And where that happens, the citizens are the victims. We can all remember the story when Chief Bola Tinubu was the governor of Lagos State and Chief Olusegun Obasanjo was the president of Nigeria. Everywhere in the city, we were greeted with road signs that pointed us not to danger or some guidance on where not to make a U-turn, but wordings like “bear with us this road belongs to the federal government.”
The Lagos State Government under Tinubu didn’t care a hoot about the fact that citizens dying on those badly damaged roads were citizens of Nigeria and not ‘federal or states’ citizens.’
And now, we are beginning to see that kind of ugly politics again where damaged federal highways are ignored in several states, despite record of deaths on those roads and difficult conditions citizens using them are exposed to.
If I were part of those charged with decision-making about maintenance of federal highways, I would be asking the federal government to reduce spending and downsize the federal role in transportation such as maintenance and construction of federal highways.
That approach would encourage state governments to pursue their own innovative solutions for highways and transit, such as new types of user charges, public-private partnerships, and privatization. And since most states wants to improve their Internal Generation Revenue (IGR), they will consider it a quickwin and the issue of ‘bear with us, this road belongs to the federal government’ won’t be there anymore.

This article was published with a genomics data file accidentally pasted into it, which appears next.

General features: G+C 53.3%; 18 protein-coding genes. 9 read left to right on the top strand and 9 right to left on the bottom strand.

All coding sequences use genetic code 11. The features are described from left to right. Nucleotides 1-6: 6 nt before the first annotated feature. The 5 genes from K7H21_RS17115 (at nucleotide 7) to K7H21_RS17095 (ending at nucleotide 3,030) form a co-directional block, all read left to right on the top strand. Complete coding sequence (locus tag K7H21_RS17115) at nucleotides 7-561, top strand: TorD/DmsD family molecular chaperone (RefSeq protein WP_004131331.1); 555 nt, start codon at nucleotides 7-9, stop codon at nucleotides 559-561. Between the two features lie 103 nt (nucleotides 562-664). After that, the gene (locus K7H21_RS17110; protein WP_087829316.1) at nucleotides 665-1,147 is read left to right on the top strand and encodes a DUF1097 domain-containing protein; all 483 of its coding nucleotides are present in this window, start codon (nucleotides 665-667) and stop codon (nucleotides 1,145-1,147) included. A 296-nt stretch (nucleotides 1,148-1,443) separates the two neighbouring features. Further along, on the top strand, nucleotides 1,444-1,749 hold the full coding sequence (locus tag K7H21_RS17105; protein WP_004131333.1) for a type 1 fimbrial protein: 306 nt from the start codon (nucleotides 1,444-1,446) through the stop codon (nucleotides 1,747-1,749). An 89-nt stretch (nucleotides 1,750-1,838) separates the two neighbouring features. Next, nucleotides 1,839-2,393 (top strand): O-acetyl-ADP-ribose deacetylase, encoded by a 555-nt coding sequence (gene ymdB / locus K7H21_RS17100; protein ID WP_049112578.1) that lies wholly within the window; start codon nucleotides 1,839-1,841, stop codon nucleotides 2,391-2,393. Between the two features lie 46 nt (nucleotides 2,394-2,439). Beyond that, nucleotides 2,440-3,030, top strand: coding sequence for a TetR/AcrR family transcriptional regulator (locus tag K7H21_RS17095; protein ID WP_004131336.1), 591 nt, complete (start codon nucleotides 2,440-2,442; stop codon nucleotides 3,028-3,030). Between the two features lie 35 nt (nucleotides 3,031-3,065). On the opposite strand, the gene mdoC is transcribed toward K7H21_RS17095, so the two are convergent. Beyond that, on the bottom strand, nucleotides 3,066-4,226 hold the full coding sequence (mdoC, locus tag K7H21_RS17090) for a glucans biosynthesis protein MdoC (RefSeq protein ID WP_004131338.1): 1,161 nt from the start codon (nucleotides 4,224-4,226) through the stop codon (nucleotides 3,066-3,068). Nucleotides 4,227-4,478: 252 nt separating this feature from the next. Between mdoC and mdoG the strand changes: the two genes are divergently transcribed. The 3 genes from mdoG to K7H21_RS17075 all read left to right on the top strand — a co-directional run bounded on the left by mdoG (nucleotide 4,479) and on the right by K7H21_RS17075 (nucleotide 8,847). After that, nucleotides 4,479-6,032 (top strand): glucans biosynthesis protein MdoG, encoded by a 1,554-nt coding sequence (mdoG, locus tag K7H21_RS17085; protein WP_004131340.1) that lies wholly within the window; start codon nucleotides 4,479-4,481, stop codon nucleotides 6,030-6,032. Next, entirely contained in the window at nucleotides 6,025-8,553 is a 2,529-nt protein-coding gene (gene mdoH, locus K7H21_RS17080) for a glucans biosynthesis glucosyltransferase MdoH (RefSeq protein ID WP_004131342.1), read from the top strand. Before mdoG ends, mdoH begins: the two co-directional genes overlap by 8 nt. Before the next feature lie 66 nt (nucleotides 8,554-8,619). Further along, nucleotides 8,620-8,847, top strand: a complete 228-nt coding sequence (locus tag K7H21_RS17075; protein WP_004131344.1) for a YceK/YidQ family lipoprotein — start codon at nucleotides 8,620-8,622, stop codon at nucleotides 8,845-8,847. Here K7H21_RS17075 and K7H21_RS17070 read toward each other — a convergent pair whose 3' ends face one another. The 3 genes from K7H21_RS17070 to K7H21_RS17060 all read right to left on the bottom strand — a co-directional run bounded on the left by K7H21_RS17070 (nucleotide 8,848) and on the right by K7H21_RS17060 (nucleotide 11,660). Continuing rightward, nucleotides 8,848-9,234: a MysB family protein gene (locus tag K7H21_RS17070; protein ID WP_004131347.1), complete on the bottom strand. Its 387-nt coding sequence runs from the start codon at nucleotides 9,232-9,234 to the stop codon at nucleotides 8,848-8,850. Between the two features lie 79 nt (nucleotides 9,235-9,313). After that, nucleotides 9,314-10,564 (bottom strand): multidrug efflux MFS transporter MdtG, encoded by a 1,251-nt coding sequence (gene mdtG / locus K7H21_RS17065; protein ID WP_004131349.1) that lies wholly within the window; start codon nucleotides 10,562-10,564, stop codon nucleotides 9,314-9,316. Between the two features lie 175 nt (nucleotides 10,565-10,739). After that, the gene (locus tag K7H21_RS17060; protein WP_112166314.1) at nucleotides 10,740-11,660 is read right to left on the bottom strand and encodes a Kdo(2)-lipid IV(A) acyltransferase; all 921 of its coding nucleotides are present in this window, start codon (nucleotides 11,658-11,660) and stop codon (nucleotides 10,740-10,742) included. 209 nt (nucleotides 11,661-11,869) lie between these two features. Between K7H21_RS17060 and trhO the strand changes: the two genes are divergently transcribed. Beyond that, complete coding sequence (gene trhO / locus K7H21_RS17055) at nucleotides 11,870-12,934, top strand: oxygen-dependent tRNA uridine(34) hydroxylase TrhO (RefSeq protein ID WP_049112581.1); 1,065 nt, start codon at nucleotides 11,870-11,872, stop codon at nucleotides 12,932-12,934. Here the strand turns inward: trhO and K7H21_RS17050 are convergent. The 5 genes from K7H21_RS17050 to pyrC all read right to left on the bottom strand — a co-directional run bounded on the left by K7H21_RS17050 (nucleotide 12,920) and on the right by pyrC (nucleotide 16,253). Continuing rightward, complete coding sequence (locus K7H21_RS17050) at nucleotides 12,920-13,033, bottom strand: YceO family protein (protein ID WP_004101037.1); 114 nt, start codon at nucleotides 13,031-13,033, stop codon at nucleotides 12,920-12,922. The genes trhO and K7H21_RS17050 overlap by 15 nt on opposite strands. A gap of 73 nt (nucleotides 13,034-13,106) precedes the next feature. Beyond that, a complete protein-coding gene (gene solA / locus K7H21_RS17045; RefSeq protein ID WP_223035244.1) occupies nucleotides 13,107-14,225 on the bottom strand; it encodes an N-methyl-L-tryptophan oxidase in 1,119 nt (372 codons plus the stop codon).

Of course, construction of federal highways creates winner and loser states, and the losers are often states that have higher needs. Some states with growing populations are on the same pedestal with small states and that is a critical issue for consideration.
Essentially, it is important that we all as a nation, regardless of this federal character of a thing that is not even working any longer, recognise the distinction between problems of national scope (which may justify federal action) and problems that are merely common to the states (which will not justify federal action, because individual states, acting individually or together, can effectively deal with them.